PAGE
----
From the Firehouse To the Sewing Machine
Skyler Javier, a self-taught seamster, makes his own patterns and assembles the garments on his industrial sewing machine. Illustrates FASHION-FIREFIGHTER (category l), by Holley Simmons, (c) 2014, The Washington Post. Moved Sunday, April 06, 2014. (MUST CREDIT: Washington Post photo by Bill OLeary.)
First there is total blackness. A horizon forms in the distance, and from it emerges a humanlike figure whose left arm starts to morph into a crystalline structure. The appendage continues to grow until the body can no longer bear the weight, and it breaks off at the shoulder. When the crystal strikes the ground, it bursts into shards, and the figure recedes back into the void.
This is a scene from one of Skyler Javier’s recent daydreams, which, he says, can strike at any moment but most often when he’s meditating or listening to music. Engaging in this grotesque reverie is a critical part of the 27-year-old designer’s creative process and is the inspiration for Native Danger, the conceptual menswear line that he runs with friend and business partner Zack Repko out of his studio in Washington.
Javier is hesitant to call himself a fashion designer, though, partly out of modesty and partly because he has a full-time job at a place where function trumps form: Engine 11 of the D.C. fire department. “I’ll ask Skyler what he did over the weekend, and he’ll tell me he messed around with some patterns and made a trip to New York to buy fabric,” says Richard Small, a colleague of Javier’s at the station. “Firefighters have hobbies outside of the job, but in my 17 years in this business I’ve never met one who designs clothing.”
While he’s careful to control the daydreaming when he’s on the clock, Javier admits that the occasionally gruesome scenes he sees in the course of his work as a firefighter can make him eager to escape reality: “If I’ve been working a lot, I’m so starved to get back into that mental space.”
Following one of his dream episodes, Javier sketches the imaginary characters and gives them unique outfits, which he eventually pulls into reality through Native Danger. Javier (a self-taught seamster) makes his own patterns and assembles the garments on his industrial sewing machine. “I want to organize my thoughts into a story line, but I’m not very good at writing,” Javier says. “So I draw instead, and give attention to what my characters wear and how it falls.”
Javier — his given name is Skyler Javier Brown, but he uses just his first and middle names for his design work — debuted his first cohesive collection (spring/summer 2014) to a group of close friends and supporters at a recent private event. The clothing is dark, somewhat bleak and lacking in humor. It’d be an interesting choice to wear on a first date, and if you saw someone walking down the street in one of the pieces you might expect to see him get in a flying car. Like many of Javier’s apparitions, his styles are capable of contorting into something completely different from what they started as — such as his button-down short-sleeve shirt with a detachable bib-like vest.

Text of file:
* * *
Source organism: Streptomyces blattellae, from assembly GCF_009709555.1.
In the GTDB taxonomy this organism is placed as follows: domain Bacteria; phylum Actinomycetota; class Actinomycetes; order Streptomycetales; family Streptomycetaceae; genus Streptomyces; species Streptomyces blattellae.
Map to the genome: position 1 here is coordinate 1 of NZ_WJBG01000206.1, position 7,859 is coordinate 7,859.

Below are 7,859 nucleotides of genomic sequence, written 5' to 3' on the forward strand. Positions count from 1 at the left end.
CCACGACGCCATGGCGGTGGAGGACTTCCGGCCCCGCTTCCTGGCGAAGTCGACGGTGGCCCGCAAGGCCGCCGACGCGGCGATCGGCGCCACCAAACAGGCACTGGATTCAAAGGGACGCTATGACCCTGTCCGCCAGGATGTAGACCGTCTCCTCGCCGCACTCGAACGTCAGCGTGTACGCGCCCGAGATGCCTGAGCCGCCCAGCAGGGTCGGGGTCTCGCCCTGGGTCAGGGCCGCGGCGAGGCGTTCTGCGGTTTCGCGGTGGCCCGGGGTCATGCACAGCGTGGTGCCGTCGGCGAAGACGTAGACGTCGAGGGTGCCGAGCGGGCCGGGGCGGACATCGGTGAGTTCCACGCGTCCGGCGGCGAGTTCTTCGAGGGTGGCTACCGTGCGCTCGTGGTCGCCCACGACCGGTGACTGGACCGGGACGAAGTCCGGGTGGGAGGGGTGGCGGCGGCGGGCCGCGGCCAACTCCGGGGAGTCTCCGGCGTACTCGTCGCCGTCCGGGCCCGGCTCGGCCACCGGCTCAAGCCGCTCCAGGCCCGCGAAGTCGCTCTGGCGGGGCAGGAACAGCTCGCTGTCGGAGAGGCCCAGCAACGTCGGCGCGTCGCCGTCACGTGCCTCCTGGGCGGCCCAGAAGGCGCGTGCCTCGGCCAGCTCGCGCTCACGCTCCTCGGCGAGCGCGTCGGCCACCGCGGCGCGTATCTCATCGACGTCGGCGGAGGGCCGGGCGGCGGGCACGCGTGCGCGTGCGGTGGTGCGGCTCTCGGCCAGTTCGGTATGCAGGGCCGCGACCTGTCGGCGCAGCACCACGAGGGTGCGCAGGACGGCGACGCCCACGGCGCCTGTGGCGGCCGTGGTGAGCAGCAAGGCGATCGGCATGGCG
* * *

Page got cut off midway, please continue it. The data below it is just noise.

Native Danger is certainly not for everyone, which is exactly the point. More than marketable fashions intended for the masses, the line is a medium for Javier’s prismatic thoughts. And it’s a laborious and expensive one: Since Javier hand-sewed his very first piece in 2010 (a jacket, he says, that “looked good from far away”), he has invested close to $50,000 of his own money in the project.
In 2012, Javier launched a Kickstarter campaign to help fund the production of a 13-piece fall/winter collection. Though he raised only $1,579 of his $20,000 goal, the campaign drew the attention of a third-party facilitator who promised to front production costs and use connections in China to get the line manufactured swiftly and cheaply. But the deal (too good to be true) eventually cratered, and Javier lost all 13 of his self-sewn samples.
“It was a very frustrating point in my life,” he says. “I don’t want to say it was a con, because I didn’t lose very much money, but in the end he couldn’t deliver.”
And so it was back to the dreaming board for Javier. Fueled by his visions, he churned out a string of fresh designs, which ultimately became his spring/summer 2014 collection. Careful not to make the same mistake again, Javier had the line produced in a New York factory where he could more closely oversee its progress.
The samples struck a chord with boutique owners from Philadelphia to South Korea — and at home in D.C., suggesting a nudge in a more fashion-curious direction. “He has a post-apocalyptic bent to his work,” says Lori Parkerson, who, as of Friday carries seven of Skyler’s designs at Redeem, her contemporary men’s and women’s boutique in Washington. “I like it because it’s innovative.”
But to those familiar with his work, it’s just Skyler. “You look at the collection, and it just fits the person I’ve known for a long time,” says Eshovo Momoh, a friend of Javier’s from elementary school with whom he used to draw comic book heroes and sell them to classmates at lunch.
“Mine would go for 50 cents, and his would go for a buck-fifty. Even back then kids knew they were buying something worth keeping.”